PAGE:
One protest from an outraged innocent says it all: “This is America. This is Wyoming.”

Pub Date: March 3, 2020

ISBN: 978-0-525-53823-3

Page Count: 368

Publisher: Putnam

Review Posted Online: Jan. 13, 2020

Kirkus Reviews Issue: Feb. 1, 2020

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Forget about solving all these crimes; the signal triumph here is (spoiler) the heroine’s survival.

A CONSPIRACY OF BONES

Another sweltering month in Charlotte, another boatload of mysteries past and present for overworked, overstressed forensic anthropologist Temperance Brennan.

A week after the night she chases but fails to catch a mysterious trespasser outside her town house, some unknown party texts Tempe four images of a corpse that looks as if it’s been chewed by wild hogs, because it has been. Showboat Medical Examiner Margot Heavner makes it clear that, breaking with her department’s earlier practice (The Bone Collection, 2016, etc.), she has no intention of calling in Tempe as a consultant and promptly identifies the faceless body herself as that of a young Asian man. Nettled by several errors in Heavner’s analysis, and even more by her willingness to share the gory details at a press conference, Tempe launches her own investigation, which is not so much off the books as against the books. Heavner isn’t exactly mollified when Tempe, aided by retired police detective Skinny Slidell and a host of experts, puts a name to the dead man. But the hints of other crimes Tempe’s identification uncovers, particularly crimes against children, spur her on to redouble her efforts despite the new M.E.’s splenetic outbursts. Before he died, it seems, Felix Vodyanov was linked to a passenger ferry that sank in 1994, an even earlier U.S. government project to research biological agents that could control human behavior, the hinky spiritual retreat Sparkling Waters, the dark web site DeepUnder, and the disappearances of at least four schoolchildren, two of whom have also turned up dead. And why on earth was Vodyanov carrying Tempe’s own contact information? The mounting evidence of ever more and ever worse skulduggery will pull Tempe deeper and deeper down what even she sees as a rabbit hole before she confronts a ringleader implicated in “Drugs. Fraud. Breaking and entering. Arson. Kidnapping. How does attempted murder sound?”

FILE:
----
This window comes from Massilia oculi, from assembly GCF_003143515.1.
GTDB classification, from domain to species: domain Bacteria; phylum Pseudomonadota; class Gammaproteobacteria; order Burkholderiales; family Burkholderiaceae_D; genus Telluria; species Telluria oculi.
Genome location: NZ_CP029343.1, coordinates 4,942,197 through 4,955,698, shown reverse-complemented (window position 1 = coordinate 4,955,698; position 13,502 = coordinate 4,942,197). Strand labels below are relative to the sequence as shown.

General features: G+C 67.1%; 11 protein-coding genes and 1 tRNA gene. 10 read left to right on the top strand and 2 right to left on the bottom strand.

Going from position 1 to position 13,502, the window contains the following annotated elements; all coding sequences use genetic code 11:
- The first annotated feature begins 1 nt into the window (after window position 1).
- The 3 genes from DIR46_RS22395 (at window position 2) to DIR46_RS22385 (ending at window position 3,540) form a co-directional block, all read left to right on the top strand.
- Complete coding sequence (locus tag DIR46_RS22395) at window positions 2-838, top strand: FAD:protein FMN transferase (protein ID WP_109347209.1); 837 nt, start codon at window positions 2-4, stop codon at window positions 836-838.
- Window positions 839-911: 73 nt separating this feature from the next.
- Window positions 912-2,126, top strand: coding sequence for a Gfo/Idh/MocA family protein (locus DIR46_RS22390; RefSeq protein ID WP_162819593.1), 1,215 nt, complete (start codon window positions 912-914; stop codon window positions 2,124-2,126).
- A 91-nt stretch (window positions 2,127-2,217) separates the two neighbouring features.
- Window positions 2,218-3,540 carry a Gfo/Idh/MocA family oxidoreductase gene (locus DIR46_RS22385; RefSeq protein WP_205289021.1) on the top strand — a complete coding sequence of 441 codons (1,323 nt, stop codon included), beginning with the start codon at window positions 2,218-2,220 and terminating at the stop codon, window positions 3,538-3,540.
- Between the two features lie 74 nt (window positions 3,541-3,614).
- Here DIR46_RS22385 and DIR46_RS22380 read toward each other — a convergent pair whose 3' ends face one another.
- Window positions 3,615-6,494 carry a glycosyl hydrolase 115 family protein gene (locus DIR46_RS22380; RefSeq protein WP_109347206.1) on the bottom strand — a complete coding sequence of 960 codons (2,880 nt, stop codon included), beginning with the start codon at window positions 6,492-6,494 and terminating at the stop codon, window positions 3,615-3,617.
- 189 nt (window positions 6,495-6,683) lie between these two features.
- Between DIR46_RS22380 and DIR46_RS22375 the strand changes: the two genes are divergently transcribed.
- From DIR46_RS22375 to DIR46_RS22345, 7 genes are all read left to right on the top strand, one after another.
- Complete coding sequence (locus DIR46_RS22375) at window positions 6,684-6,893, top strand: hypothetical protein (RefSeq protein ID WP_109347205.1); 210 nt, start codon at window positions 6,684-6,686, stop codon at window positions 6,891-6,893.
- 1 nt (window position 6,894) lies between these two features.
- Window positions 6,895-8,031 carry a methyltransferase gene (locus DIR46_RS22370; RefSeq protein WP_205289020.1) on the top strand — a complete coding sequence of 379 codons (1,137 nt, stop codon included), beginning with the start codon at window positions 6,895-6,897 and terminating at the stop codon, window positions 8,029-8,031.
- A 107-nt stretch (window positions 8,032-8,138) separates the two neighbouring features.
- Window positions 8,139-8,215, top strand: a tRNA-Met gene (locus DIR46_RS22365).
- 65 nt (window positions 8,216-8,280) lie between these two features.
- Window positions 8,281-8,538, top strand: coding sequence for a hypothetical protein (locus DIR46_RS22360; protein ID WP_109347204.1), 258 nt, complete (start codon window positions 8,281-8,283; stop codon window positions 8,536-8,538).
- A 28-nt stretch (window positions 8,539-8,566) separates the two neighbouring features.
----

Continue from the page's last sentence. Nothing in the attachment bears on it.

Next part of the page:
Forget about solving all these crimes; the signal triumph here is (spoiler) the heroine’s survival.

Pub Date: March 17, 2020

ISBN: 978-1-9821-3888-2

Page Count: 352

Publisher: Scribner

Review Posted Online: Dec. 23, 2019

Kirkus Reviews Issue: Jan. 15, 2020